Milwaukee in Milwaukee County, Wisconsin — The American Midwest (Great Lakes)
Birthplace of the American League
Erected 2000 by Society for American Baseball Research, The Milwaukee Journal Sentinel and The Milwaukee County Historical Society. This marker was dedicated in the centennial year of Major League Baseballís Junior Circuit.
Location. 43° 2.512′ N, 87° 54.879′ W. Marker is in Milwaukee, Wisconsin, in Milwaukee County. Marker is at the intersection of North Old World 3rd Street and West Kilbourn Avenue, on the right when traveling south on North Old World 3rd Street. Touch for map. Located on the northwest corner on the fourth fence post from the corner. Fence encloses a parking lot of the Milwaukee Journal Sentinel. Marker is in this post office area: Milwaukee WI 53203, United States of America.
Other nearby markers. Pere Jacques Marquette, S.J. (within shouting distance of this marker); a different marker also named Pere Jacques Marquette, S.J. (within shouting distance of this marker); Father Marquette's Camp - 1674 (within shouting distance of this marker); Historic Site in Journalism (about 300 feet away, measured in a direct line); Pere Marquette Historic Site (about 300 feet away); First African-American Church Built in Wisconsin (about 400 feet away); Connie Carpenter (Phinney) (about 400 feet away); Andy North (about 400 feet away). Touch for a list and map of all markers in Milwaukee.
Also see . . . The History of the American and National League. 2008 article by Peter Bendix on Beyond the Box Score. “When the NL reduced its teams, a minor league called the Western League saw an opportunity. In 1899, Bancroft Johnson, commissioner of the Western League, renamed his league the American League. In 1901—the year after the NL contracted four teams—the American League removed itself from the National Agreement (the understanding between the National League and the various minor league circuits) and declared itself to be a Major League, alongside the National League. They also expanded, placing teams into three of the four cities that had lost their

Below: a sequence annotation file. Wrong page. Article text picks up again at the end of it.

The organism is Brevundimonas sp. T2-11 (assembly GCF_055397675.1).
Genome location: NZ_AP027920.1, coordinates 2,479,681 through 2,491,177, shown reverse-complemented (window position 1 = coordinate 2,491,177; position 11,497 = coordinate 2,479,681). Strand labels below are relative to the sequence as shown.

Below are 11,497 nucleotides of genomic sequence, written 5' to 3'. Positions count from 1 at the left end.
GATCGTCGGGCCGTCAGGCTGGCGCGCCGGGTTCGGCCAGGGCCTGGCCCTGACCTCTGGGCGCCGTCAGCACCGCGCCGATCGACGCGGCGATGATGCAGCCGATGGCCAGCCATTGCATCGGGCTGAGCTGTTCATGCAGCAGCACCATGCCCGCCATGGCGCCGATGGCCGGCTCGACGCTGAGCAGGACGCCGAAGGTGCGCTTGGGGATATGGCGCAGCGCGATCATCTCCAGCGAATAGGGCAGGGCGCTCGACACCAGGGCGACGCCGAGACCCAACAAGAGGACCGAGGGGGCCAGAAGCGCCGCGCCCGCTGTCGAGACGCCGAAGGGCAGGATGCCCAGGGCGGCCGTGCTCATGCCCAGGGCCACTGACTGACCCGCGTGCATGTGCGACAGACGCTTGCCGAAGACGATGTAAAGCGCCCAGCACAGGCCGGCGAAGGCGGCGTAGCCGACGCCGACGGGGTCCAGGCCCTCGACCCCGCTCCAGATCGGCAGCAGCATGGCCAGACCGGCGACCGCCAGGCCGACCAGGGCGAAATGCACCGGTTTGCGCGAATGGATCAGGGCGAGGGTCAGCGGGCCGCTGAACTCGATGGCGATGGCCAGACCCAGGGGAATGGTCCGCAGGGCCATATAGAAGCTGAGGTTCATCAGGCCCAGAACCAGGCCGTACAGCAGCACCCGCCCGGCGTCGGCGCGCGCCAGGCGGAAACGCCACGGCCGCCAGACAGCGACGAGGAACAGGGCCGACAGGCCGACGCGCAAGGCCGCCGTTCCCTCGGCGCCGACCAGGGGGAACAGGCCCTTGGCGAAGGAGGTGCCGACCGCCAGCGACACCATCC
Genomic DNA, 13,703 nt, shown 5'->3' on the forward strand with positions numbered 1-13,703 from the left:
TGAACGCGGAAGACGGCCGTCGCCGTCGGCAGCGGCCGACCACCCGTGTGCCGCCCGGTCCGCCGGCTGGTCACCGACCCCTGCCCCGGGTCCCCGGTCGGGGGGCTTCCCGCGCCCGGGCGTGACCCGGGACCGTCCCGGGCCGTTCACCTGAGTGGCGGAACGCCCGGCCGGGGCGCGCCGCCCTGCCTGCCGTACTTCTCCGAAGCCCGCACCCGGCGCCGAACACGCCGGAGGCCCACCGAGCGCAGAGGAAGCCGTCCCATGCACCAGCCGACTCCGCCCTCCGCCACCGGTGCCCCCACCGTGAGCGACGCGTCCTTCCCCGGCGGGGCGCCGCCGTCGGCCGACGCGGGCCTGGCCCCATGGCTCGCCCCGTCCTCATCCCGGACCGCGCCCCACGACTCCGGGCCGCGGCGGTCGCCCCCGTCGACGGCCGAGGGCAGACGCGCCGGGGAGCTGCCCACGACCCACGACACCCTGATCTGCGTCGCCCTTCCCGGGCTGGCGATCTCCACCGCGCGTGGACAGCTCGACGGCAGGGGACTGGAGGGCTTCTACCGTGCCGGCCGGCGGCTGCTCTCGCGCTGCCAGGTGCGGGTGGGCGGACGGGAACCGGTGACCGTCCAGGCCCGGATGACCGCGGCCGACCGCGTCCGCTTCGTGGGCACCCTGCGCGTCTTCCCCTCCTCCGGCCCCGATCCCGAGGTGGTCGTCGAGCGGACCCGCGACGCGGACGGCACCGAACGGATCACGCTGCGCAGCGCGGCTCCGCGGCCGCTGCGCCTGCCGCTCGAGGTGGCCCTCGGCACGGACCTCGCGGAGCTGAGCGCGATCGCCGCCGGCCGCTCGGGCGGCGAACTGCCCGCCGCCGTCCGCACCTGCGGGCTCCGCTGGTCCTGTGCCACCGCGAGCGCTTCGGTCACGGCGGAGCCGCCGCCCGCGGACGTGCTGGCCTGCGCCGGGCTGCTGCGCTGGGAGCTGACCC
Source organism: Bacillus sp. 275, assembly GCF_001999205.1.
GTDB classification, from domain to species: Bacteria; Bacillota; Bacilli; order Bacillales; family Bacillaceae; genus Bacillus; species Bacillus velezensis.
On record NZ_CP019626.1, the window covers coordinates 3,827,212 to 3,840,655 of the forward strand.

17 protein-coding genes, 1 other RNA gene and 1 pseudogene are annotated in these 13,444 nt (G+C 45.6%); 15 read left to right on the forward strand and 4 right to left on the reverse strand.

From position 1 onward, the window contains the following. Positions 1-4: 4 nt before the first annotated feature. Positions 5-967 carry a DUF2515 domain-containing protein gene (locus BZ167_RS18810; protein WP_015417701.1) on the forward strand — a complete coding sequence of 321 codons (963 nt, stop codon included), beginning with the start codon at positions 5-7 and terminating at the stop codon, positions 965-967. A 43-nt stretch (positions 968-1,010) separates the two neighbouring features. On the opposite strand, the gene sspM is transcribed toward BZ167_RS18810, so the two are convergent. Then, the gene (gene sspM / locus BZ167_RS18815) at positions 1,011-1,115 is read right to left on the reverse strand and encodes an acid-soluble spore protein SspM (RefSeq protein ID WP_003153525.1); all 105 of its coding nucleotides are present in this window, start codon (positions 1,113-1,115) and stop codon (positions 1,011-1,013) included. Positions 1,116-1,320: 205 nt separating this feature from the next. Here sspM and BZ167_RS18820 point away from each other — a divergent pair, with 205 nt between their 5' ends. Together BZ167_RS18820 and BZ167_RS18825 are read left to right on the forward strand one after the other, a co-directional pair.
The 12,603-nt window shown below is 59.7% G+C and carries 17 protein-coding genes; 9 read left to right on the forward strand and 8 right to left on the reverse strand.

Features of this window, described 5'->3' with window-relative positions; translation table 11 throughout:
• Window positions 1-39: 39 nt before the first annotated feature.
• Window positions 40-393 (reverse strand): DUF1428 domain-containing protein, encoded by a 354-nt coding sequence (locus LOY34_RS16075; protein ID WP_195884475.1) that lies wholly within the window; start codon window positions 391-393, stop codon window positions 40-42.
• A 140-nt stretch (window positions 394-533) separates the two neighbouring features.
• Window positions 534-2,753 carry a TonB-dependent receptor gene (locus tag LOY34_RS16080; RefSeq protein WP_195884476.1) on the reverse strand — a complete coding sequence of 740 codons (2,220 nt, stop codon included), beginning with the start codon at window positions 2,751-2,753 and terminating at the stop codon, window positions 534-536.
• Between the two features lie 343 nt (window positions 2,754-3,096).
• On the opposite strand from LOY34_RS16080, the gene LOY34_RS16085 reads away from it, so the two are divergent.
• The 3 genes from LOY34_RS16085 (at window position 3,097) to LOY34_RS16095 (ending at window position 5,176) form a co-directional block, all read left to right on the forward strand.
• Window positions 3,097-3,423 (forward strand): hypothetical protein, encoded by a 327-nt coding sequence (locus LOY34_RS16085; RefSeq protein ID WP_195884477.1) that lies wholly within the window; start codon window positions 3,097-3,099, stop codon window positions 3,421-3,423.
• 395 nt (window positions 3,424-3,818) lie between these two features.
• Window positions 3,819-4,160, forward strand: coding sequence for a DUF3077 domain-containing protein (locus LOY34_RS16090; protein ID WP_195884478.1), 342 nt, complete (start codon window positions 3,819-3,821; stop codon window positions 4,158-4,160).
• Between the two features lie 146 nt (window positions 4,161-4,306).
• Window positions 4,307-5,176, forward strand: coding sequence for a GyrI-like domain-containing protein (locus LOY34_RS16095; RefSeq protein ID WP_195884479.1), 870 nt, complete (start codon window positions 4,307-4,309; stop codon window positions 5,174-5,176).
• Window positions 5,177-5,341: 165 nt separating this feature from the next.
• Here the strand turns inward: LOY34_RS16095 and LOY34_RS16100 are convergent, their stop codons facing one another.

The National League was furious. They tried to push aside the upstart AL and regain their profitable monopoly. However, it soon became apparent that the AL wasnít going anywhere, and, in true American fashion, the NL realized that if they couldnít beat the AL, they should join them. In 1903 the two leagues signed a new version of the National Agreement, under which they agreed that they would each be a major league, and their champions would play each other in the World Series (a fantastic marketing and profit opportunity for the two leagues).” (Submitted on May 6, 2010.)
Categories. • Sports •
Credits. This page was last revised on June 16, 2016. This page originally submitted on May 4, 2010, by Paul Fehrenbach of Germantown, Wisconsin. This page has been viewed 2,143 times since then and 128 times this year. Photos: 1, 2. submitted on May 4, 2010, by Paul Fehrenbach of Germantown, Wisconsin. 3. submitted on May 25, 2010, by Paul Fehrenbach of Germantown, Wisconsin. • J. J. Prats was the editor who published this page.